On January 28, 1937, the New York Times printed a lengthy and celebratory obituary for painter, illustrator and graphic designer, Louis Frederick Berneker. Born in 1876 in Clinton, Missouri, Berneker was an art student at the St. Louis School and Museum of Fine Art after finishing high school in Clinton. Soon after graduation at this academy, Berneker traveled from St. Louis to Paris, France, where he enrolled in the Academy Julian where he studied with Academician Jean-Paul Laurens (1838-1921), an important sculptor and painter who was known for his re-invigoration of history and historical genre painting with religious and moral overtones during the Third Republic in France.

After his return to the United States, Berneker opened studios in New York City and Gloucester, Massachusetts, where he became an important member of the North Shore Art Association, painting throughout the Cape Ann area of the Massachusetts coast. Berneker exhibited widely with critically successful exhibitions at the Pennsylvania Academy of the Fine Arts, the National Academy of Design, New York City and the Art Institute of Chicago.

His style was a colorful and elegant synthesis of his academic training with Lauren in Paris, the new sinuous style of Art Nouveau, Impressionism as it reached the United States, and the new Social Realism being championed by Robert Henri and his followers at the Art Students League in New York City. Berneker’s work is included in a number of important museum collections, his most significant public commission is his total mural and painting decoration of the interior of the Church of St. Gregory the Great in New York City.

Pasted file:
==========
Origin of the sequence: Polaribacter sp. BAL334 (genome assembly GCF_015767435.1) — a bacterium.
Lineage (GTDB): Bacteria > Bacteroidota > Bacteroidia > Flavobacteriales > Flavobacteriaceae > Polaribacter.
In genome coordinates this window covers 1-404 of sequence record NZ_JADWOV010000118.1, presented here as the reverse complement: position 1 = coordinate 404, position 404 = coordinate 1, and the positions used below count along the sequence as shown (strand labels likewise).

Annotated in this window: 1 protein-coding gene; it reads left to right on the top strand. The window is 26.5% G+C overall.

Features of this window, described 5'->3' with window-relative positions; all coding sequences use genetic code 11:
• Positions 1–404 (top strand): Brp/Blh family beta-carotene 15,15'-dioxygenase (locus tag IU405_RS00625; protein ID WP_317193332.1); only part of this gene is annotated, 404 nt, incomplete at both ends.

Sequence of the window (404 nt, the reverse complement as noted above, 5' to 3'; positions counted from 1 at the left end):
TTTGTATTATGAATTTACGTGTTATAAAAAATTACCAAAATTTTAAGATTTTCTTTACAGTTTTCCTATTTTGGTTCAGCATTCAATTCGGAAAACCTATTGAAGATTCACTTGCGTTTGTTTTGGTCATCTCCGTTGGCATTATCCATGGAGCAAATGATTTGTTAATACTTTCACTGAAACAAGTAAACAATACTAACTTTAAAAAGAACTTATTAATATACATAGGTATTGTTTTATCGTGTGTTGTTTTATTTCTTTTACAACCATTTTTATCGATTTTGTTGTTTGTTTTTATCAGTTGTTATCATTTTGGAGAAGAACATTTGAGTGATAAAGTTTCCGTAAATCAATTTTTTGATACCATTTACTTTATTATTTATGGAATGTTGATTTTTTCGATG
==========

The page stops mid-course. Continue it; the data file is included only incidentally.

Louis Berneker was also a successful illustrator for a number of magazines including Pearson’s Magazine , founded in England a decade earlier and first printed in the United States in 1899. This avant-garde humanist publication contained new skeptical literature, art criticism and political discussions with a slightly socialist leaning. At Pearson’s Berneker met and befriended H. G. Wells who first serialized his War of the Worlds in Pearson’s Magazine. In 1906 and 1907, Berneker designed the covers for both January issues.

In 1931, six years before his death at his vacation home in Gloucester, Massachusetts, Louis Frederick Berneker was elected as an Associate of the prestigious National Academy of Design located in New York City since its founding in 1825. He is included in a long list of standard reference works on American painting including The Artists Bluebook, the Salmagundi Club Painting Exhibition RecordDavenport’s Art Reference, Art Across America and the exhibition records of the Pennsylvania Academy of Fine Arts, the Chicago Art Institute, the National Academy of Design.

Submitted by Gary R. Libby, author, curator and art historian


Works by Louis Frederick Berneker